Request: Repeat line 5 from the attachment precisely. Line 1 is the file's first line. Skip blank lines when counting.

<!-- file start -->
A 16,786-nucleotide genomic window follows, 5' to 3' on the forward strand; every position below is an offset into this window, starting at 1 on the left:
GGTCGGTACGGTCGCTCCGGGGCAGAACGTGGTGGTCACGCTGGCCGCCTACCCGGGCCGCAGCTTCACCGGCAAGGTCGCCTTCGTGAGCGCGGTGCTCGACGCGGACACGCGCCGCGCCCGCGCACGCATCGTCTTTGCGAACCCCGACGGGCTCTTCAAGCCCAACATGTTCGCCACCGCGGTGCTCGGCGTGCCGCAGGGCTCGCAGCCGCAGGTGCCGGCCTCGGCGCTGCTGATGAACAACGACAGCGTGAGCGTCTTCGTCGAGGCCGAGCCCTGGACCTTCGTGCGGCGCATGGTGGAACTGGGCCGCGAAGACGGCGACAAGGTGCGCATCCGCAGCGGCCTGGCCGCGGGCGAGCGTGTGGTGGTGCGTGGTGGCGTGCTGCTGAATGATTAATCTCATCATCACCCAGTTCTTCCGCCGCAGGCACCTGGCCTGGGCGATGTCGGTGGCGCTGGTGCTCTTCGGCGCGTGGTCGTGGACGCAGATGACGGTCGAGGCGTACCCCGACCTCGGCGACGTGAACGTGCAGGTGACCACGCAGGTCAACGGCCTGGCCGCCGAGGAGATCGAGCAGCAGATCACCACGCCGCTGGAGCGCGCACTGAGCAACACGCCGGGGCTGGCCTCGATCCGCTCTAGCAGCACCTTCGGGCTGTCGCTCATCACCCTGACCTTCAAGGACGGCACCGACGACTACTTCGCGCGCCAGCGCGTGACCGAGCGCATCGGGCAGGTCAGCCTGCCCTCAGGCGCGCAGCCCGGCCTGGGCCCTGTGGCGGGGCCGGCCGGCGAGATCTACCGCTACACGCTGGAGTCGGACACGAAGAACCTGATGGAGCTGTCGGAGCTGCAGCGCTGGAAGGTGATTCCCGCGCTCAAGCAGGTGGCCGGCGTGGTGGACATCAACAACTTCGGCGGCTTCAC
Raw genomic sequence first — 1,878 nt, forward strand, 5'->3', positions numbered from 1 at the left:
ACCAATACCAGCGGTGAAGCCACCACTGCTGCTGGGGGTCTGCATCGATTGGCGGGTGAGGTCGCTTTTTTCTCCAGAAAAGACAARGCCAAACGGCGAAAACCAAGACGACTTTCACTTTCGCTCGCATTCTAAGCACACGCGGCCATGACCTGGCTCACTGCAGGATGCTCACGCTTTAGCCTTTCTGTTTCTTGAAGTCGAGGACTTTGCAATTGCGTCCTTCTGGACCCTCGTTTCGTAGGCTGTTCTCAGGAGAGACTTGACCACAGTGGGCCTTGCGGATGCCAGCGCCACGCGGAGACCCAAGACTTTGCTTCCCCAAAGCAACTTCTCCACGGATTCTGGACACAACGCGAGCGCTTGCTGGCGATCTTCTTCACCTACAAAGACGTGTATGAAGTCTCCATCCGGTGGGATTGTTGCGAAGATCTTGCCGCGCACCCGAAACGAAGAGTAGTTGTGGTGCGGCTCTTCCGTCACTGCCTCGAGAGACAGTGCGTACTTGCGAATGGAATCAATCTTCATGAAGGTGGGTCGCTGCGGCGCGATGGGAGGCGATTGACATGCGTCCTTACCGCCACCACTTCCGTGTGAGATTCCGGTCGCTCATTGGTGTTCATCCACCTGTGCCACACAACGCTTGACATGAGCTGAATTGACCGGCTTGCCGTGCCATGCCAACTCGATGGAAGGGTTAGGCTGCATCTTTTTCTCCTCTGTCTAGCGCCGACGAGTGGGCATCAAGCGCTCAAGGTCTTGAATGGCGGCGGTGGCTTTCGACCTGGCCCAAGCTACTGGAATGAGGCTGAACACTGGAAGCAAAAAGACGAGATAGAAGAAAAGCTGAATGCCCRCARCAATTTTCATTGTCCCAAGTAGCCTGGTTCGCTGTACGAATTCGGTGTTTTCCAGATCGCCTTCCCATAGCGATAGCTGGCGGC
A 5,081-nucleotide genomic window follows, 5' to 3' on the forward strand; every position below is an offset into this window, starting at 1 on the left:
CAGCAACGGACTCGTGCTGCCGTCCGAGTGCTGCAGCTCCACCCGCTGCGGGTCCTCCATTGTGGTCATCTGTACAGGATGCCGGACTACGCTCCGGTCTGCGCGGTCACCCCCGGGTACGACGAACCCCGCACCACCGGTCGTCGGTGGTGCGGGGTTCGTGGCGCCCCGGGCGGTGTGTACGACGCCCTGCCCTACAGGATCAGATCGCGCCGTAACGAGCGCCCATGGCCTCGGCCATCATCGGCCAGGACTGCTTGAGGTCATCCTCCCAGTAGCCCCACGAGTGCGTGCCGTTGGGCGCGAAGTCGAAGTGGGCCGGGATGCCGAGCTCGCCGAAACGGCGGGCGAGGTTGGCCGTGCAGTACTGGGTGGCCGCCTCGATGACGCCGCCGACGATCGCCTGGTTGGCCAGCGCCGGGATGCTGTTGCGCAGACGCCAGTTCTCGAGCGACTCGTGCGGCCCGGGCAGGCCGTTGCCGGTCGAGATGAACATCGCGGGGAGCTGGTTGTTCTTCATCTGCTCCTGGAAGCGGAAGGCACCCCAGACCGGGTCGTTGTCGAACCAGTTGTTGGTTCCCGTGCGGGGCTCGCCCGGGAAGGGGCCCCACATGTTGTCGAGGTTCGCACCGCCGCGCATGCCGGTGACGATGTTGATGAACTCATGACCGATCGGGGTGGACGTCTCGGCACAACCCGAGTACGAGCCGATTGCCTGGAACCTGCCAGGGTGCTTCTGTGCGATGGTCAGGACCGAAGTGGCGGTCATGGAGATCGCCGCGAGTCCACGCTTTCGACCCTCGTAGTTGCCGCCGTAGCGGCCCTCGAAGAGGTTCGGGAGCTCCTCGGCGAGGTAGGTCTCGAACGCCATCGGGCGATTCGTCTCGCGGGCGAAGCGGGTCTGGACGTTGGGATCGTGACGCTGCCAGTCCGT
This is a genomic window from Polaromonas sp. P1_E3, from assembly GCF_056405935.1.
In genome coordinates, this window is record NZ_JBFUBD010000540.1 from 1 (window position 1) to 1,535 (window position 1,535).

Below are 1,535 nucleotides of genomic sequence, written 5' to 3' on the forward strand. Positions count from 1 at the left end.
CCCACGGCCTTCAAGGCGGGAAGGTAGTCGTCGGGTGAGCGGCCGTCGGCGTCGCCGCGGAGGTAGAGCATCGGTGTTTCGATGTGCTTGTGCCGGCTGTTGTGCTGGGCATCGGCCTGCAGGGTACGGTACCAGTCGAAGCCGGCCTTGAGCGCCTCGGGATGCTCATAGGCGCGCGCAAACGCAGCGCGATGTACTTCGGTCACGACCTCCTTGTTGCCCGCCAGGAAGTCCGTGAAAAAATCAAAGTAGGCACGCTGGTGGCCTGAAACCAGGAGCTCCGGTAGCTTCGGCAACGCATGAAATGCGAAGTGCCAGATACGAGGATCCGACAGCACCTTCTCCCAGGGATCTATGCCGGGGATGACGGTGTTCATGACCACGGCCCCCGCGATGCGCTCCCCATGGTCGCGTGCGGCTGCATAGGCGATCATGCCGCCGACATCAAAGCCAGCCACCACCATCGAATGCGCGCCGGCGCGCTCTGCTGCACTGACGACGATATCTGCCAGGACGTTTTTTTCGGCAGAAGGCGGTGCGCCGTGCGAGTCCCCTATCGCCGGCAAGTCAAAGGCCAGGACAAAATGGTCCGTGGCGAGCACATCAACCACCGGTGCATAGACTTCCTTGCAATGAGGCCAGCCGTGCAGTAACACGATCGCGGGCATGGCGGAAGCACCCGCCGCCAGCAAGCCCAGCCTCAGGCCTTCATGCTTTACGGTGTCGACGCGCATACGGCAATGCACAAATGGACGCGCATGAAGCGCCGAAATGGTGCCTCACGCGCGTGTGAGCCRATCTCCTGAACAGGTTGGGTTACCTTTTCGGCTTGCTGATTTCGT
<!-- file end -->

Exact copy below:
A 5,081-nucleotide genomic window follows, 5' to 3' on the forward strand; every position below is an offset into this window, starting at 1 on the left: